The insulated formwork panel 1 according to the preferred embodiment of the invention shown in FIGS. 1 to 5 has a main body 3 made of an insulating foam which is preferably a polyurethane or polyisocyanurate foam whose basic components can be mixed up and injected at the inlet of a main conveyor in order to react with each other and form the requested foam that expands and is shaped while moving along with the main conveyor. The basic components and optional additives to be used and the reaction conditions that must be followed, are well known in the art and need not be further described (see, by way of non-restrictive example, BRIDGETONE CO. which discloses that, in the case of polyurethane, the basic components to be used are isocyanate and polyol and the additive is a foaming agent such as water).

The main body 3 of the panel 1 is preferably in the form of a rectangular parallelepiped with opposite flat sides. This main body 3 has a given length “I”, a given height “h” with opposite edges 5, 7 and a given thickness “t”. In a particularly preferred embodiment of the invention, “h” is equal to 2 feet, “t” is ranging from 1.25 to 3 inches “l” can be of any length. However, it must be understood that the length, height and thickness of the panel could easily be changed and adapted to the consumer's need, whenever required.

In accordance with a very important aspect of the invention, the panel 1 incorporates a corrugated reinforcing metal core 9 within its main body 3. The core 9 is embedded into the foam and used to give strength and mechanical resistance to the panel 1. It is of substantially the same height as the main body 3 and extends within the same over all its length. The fact that the metal core is corrugated and extends over the full length and height of the main body of the panel is an essential feature of the invention. Indeed, such is actually essential to give to the panel all the requested strength and mechanical resistance whatever be the direction in which a pressure is exerted.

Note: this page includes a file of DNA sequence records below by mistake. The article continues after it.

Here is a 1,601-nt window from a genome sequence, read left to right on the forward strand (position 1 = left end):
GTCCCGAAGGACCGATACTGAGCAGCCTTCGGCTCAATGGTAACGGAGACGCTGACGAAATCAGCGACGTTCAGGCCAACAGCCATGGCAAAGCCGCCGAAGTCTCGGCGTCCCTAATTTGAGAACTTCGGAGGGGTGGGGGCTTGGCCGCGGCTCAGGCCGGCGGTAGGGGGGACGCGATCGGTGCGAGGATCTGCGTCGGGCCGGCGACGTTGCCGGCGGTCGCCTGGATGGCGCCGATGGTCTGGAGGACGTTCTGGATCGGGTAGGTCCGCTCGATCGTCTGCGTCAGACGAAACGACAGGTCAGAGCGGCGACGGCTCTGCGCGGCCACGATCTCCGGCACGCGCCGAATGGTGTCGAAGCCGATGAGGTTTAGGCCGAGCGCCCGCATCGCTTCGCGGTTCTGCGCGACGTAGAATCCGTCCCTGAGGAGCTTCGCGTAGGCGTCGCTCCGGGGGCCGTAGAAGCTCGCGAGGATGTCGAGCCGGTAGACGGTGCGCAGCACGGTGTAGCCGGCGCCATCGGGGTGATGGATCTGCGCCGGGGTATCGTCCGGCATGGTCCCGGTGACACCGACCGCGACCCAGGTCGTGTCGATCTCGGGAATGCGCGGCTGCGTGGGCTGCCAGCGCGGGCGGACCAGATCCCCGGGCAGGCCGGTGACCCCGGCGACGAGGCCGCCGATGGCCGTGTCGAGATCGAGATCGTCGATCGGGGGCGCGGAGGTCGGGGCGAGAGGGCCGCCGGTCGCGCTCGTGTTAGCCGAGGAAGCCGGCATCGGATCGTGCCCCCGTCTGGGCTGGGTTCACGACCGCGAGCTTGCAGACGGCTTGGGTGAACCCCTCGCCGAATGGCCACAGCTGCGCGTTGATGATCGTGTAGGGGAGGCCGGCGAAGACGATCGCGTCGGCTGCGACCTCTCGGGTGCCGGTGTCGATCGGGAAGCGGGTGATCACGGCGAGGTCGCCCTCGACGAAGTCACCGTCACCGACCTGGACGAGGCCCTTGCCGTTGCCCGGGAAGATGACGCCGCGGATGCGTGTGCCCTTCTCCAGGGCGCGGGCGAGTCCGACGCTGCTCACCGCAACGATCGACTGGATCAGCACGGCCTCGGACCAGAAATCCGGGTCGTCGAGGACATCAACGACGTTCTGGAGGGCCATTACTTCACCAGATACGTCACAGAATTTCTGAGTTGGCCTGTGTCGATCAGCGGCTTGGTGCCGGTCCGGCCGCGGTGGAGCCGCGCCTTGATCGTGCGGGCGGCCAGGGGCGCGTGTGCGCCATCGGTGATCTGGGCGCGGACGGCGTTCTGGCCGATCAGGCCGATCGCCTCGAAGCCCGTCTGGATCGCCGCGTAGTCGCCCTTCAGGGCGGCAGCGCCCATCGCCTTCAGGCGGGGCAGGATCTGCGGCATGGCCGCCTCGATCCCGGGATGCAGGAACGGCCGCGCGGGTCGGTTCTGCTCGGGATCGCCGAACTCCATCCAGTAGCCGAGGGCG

Preferably, as is shown in the drawings, the metal core 9 consists of a grid comprising a first set of spaced apart straight rods 11 extending along the height of the panel and a second set of spaced-apart rods 13 extending along the length of the panel. The rods 13 of the second set are connected to the rods 11 of the first set and are corrugated to form V-shaped zigzags of such a depth that the core is of an average thickness close to the thickness “t” of the main body 3 in order to fill up the same.

Of course, the metal core 9 could be of a different structure without departing from the scope of the invention, provided of course that it is corrugated and extends over the full length and height of the panel 1. By way of example, use could be made of a perforated metal plate or of a rigid wire folded to form zigzags

Preferably, the panel 1 may further comprise a T-shaped bar 15 positioned onto one of its opposite edges, viz the one numbered 5. The purpose of this bar is to facilitate connection of tie-rods 17 (see FIG. 5). The bar 15 has a top portion 19 with two opposite sides and a leg portion 21. One side of the top portion 19 and the leg portion 21 extends flat one of the flat side of the main body and onto the edge 5, respectively, over all the length thereof. The leg portion 21 of the bar is advantageously provided with regularly spaced apart perforations 23 to allow insertion of the ends of tie rods.

The way the panels 1 can be used to build up formworks is well known and needs not be described. In this connection, reference can be made inter alia to the three U.S. patents mentioned in the Background of the Invention hereinabove.